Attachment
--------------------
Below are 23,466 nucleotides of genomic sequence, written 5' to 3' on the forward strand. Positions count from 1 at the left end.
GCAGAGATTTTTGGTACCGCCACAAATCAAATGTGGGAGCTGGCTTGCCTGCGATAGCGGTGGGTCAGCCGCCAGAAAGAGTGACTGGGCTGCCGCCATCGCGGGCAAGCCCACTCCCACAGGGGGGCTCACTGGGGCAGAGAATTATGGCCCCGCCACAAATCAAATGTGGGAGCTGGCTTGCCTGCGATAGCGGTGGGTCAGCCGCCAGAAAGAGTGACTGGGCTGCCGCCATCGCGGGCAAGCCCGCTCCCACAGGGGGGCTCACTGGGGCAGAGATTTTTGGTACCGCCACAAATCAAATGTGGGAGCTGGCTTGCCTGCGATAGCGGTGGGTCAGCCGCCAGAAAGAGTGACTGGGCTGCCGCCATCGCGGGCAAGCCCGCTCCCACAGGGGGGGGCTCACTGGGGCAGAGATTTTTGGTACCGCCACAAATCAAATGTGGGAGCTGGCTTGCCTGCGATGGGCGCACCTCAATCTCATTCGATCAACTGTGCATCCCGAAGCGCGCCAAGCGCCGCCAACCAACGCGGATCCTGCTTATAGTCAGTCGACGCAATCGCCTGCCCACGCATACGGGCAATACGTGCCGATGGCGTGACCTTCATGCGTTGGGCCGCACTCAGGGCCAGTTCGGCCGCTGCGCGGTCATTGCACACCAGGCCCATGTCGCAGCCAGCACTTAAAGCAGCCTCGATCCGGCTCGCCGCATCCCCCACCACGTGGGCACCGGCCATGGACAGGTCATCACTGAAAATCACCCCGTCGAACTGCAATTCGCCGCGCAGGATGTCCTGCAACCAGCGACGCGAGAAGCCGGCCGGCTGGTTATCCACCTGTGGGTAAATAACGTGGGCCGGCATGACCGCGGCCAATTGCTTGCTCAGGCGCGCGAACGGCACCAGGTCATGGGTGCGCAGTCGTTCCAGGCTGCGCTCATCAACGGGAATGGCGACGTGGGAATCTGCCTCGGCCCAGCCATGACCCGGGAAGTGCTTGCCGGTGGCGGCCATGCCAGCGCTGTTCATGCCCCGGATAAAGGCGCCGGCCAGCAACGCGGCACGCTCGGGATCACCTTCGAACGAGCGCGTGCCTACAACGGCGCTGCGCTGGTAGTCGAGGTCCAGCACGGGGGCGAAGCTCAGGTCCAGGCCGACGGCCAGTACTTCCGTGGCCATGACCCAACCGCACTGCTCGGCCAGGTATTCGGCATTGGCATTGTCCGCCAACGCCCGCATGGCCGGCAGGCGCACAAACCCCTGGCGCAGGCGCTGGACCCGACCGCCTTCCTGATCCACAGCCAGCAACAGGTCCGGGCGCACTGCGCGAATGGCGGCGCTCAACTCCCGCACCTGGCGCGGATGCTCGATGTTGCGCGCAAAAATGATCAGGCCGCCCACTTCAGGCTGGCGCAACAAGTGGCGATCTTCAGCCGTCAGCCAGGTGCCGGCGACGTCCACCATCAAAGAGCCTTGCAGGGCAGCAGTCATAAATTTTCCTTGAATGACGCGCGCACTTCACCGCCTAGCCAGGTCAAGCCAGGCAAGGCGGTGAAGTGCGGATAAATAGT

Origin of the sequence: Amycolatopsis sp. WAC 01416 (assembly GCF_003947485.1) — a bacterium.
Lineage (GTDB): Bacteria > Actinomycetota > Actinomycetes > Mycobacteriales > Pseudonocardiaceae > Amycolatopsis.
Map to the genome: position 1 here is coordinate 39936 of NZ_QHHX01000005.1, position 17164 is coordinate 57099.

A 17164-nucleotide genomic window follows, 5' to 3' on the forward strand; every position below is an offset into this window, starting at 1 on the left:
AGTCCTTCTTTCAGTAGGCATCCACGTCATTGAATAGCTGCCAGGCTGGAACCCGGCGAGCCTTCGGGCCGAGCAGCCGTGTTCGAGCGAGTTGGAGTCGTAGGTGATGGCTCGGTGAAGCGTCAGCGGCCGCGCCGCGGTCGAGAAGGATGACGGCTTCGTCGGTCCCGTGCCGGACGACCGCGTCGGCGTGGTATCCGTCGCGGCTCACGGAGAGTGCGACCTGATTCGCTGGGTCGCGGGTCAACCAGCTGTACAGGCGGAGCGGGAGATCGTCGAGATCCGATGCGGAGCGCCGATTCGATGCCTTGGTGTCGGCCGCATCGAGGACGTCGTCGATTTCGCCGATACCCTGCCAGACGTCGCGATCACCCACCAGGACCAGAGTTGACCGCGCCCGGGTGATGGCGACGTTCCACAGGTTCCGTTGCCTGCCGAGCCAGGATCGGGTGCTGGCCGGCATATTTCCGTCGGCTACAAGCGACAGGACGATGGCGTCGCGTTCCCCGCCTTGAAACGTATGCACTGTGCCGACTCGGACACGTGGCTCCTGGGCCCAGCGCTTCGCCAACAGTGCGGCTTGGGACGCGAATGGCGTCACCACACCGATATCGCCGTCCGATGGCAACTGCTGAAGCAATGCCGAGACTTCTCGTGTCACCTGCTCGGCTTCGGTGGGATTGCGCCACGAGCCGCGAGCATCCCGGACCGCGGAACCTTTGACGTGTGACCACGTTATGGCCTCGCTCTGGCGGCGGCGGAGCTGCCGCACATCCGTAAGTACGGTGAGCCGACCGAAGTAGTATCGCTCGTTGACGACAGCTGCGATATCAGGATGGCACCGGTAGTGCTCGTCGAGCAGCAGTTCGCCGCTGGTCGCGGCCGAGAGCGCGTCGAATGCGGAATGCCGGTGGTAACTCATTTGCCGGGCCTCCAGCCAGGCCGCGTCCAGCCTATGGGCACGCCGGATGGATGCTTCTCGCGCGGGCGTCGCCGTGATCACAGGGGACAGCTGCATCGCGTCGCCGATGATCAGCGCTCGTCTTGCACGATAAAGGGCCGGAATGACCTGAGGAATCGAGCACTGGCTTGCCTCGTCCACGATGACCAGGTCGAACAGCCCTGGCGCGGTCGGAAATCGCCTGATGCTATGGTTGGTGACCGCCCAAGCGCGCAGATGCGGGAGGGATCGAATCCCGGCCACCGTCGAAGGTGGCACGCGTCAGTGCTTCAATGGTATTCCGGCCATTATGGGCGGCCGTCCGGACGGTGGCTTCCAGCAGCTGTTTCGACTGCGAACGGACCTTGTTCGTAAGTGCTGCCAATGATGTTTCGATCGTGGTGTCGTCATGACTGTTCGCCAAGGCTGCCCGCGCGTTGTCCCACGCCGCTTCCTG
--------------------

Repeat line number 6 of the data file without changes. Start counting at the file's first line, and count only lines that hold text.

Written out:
A 17164-nucleotide genomic window follows, 5' to 3' on the forward strand; every position below is an offset into this window, starting at 1 on the left: